If you had to guess how strongly a place supported Donald J. Trump in the election, would you rather know how popular…www.nytimes.com
The screenshot provided is just one example of 50 different provided maps. This map is for “Game of Thrones.”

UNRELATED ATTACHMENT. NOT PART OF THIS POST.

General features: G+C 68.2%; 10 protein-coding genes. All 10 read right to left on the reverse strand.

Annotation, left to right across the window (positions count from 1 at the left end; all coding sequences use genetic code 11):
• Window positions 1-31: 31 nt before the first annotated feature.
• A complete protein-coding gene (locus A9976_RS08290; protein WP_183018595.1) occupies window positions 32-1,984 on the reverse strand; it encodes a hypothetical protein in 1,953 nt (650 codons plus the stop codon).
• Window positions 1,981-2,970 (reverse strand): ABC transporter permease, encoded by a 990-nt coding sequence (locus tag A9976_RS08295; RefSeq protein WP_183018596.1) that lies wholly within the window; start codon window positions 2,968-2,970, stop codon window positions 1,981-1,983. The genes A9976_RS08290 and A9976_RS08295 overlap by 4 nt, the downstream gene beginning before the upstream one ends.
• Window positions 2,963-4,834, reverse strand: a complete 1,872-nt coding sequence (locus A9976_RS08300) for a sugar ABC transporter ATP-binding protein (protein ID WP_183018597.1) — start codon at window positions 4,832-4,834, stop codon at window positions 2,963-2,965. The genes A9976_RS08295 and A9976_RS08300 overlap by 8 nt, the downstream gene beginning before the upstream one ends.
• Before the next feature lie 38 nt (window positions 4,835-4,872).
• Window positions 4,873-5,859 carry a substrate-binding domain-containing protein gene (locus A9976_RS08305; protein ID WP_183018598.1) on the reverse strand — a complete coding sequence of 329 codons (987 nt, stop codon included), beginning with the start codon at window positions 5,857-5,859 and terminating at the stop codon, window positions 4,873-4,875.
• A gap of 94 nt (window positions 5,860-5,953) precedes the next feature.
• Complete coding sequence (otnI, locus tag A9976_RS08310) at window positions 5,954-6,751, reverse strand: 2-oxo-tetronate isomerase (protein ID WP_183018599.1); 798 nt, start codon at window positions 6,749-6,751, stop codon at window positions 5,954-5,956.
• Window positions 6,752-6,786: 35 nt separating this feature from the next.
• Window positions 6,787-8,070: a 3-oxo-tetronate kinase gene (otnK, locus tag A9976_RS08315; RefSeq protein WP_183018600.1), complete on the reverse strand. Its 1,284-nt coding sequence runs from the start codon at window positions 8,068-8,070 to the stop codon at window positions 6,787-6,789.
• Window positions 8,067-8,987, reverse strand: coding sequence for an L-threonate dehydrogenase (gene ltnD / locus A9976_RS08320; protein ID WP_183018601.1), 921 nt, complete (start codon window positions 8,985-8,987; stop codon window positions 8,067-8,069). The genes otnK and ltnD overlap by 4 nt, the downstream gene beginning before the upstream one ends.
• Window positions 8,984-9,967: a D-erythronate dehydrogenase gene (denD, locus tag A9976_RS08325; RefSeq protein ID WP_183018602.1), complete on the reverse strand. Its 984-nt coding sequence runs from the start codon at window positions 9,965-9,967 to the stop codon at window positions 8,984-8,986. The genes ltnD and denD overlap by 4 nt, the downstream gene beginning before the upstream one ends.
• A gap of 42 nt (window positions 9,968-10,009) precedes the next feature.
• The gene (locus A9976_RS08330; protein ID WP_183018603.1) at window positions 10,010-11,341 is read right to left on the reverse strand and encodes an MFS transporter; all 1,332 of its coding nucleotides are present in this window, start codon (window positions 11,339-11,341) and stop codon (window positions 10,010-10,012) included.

This piece features 50 maps that were created from Facebook data about the ZIP codes of people who “liked” certain TV shows on the social networking site. Each TV show has its own map, and below each map is a description of the show and the region’s political leanings. I thought this was a fascinating approach to analyzing 2016 election data, and I could easily scroll through to see the specific shows I was more interested in. There is also a list graphic under each map that outlines the connections between other TV shows’ data, so I didn’t have to scroll up and down to make my own connections. The organization of this multimedia piece is phenomenal. Not only is a tremendous amount of data visually organized, but using graphic lists in tandem with these maps made it all the more user-friendly. One thing that I wish this map contained was a more detailed political breakdown. The thesis of this piece is that there’s an unusually strong connection between television and politics, but the reader is forced to make a lot of assumptions based on general knowledge about regional politics. Having that data provided — on the same map, in particular — would have really strengthened the argument. Though the piece is long (50 maps), it is very well-labeled and broken up in a way that empowers the reader to choose which data to interact with.